About Cost Accounting
Cost accounting can help you understand the costs of running a business. Cost accounting information is designed to analyse:
- The types of costs you incur running a business
- Where the costs occur
- Who bears the costs
In cost accounting, you allocate actual and budgeted costs of operations, departments, products, and projects to analyse the profitability of your company.
Workflow in cost accounting
Cost accounting has the following main components:
- Cost types, cost centres, and cost objects
- Cost entries and cost journals
- Cost allocations
- Cost budgets
- Cost reporting
The following diagram shows the workflow in cost accounting.
Cost types, cost centres, and cost objects
You define cost types, cost centres, and cost objects to analyse what the costs are, where the costs come from, and who should bear the costs.
First, you define a chart of cost types with a structure and functionality that resembles the general ledger chart of accounts. You can create your own chart of cost types or do so by transferring the general ledger income statement accounts.
Cost centres are departments and profit centres responsible for costs and income. Often, there are more cost centres set up in cost accounting than in any dimension that is set up in the general ledger. In the general ledger, usually only the first level cost centres for direct costs and the initial costs are used. In cost accounting, additional cost centres are created for additional allocation levels.
Cost objects are products, product groups, or services a company offers. These are the "finished goods" of a company that carry the costs.
You can link cost centres to departments and cost objects to projects in your company. Through the general ledger, you can link cost centres and cost objects to any dimensions and supplement that information with subtotals and titles.
Cost entries and cost journals
Operational costs can be transferred from the general ledger. You can automatically transfer the cost entries from the general ledger to cost entries with each posting. You can also use a batch job to transfer general ledger entries to cost entries based on daily or monthly summary posting.
In cost journals, you can post cost and activities that do not come from the general ledger or are not generated by allocations. For example, you can post pure operational costs, internal charges, allocations, and corrective entries between cost types, cost centres, and cost objects individually or on a recurring basis.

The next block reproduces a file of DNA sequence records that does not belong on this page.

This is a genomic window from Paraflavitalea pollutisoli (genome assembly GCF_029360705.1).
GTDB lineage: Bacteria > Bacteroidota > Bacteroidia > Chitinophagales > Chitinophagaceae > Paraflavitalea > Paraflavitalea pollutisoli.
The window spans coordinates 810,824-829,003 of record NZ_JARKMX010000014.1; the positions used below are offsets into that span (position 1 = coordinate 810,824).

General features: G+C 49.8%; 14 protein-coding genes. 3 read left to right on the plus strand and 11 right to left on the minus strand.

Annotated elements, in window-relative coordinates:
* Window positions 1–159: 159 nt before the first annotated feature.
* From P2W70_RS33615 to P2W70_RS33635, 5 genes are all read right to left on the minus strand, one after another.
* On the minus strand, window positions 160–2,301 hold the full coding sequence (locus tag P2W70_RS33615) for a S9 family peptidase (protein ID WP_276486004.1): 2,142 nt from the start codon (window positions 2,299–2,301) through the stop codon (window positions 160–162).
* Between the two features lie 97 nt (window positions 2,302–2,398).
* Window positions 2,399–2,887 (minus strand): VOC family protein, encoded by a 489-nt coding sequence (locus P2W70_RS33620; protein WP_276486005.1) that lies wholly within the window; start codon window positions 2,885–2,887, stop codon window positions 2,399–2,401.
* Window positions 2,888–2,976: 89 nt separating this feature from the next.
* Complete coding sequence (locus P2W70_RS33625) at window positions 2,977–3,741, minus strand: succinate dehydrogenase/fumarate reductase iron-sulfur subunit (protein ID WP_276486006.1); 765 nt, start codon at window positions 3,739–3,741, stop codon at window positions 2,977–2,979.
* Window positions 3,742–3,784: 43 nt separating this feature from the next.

Allocations move costs and revenues between cost types, cost centres, and cost objects. Overhead costs are first posted to cost centres and later charged to cost objects. An example of this would be a sales department that sells several products at the same time. The department's overhead costs, such as salaries, supplies, and travel expenses, are initially assigned to the sales cost centre, which is then allocated between the different products (cost objects) sold, together with the materials purchased (direct cost) for use in them.
The allocation base used and the accuracy of the allocation definition influence the results of cost allocations. The allocation definition is used to allocate costs first from so-called pre-cost centres to main cost centres and then from cost centres to cost objects.
Each allocation consists of an allocation source and one or more allocation targets. You can allocate actual values or budgeted values using the static allocation method based on a definite value, such as square footage, or an established allocation ratio of 5:2:4. You can also allocate actual values or budgeted values by using the dynamic allocation method with nine predefined allocation bases and 12 dynamic date ranges.
Similar to budgeting in the general ledger, you can create budgets to plan for costs during a certain period (a fiscal year, for example), which can be applied to a cost centre (company department), or a cost object (product or service). You can create as many cost budgets as you need. You can then copy the cost budget to the general ledger budget and vice versa. And you can transfer budgeted costs as actual costs.
Most reports and statistics are based on the posted cost entries. You can set the sorting of the results and use filters to define which data must be displayed. You can create reports for cost distribution analysis. In addition, you can use the standard financial reports to define how your reports for the chart of cost types are displayed.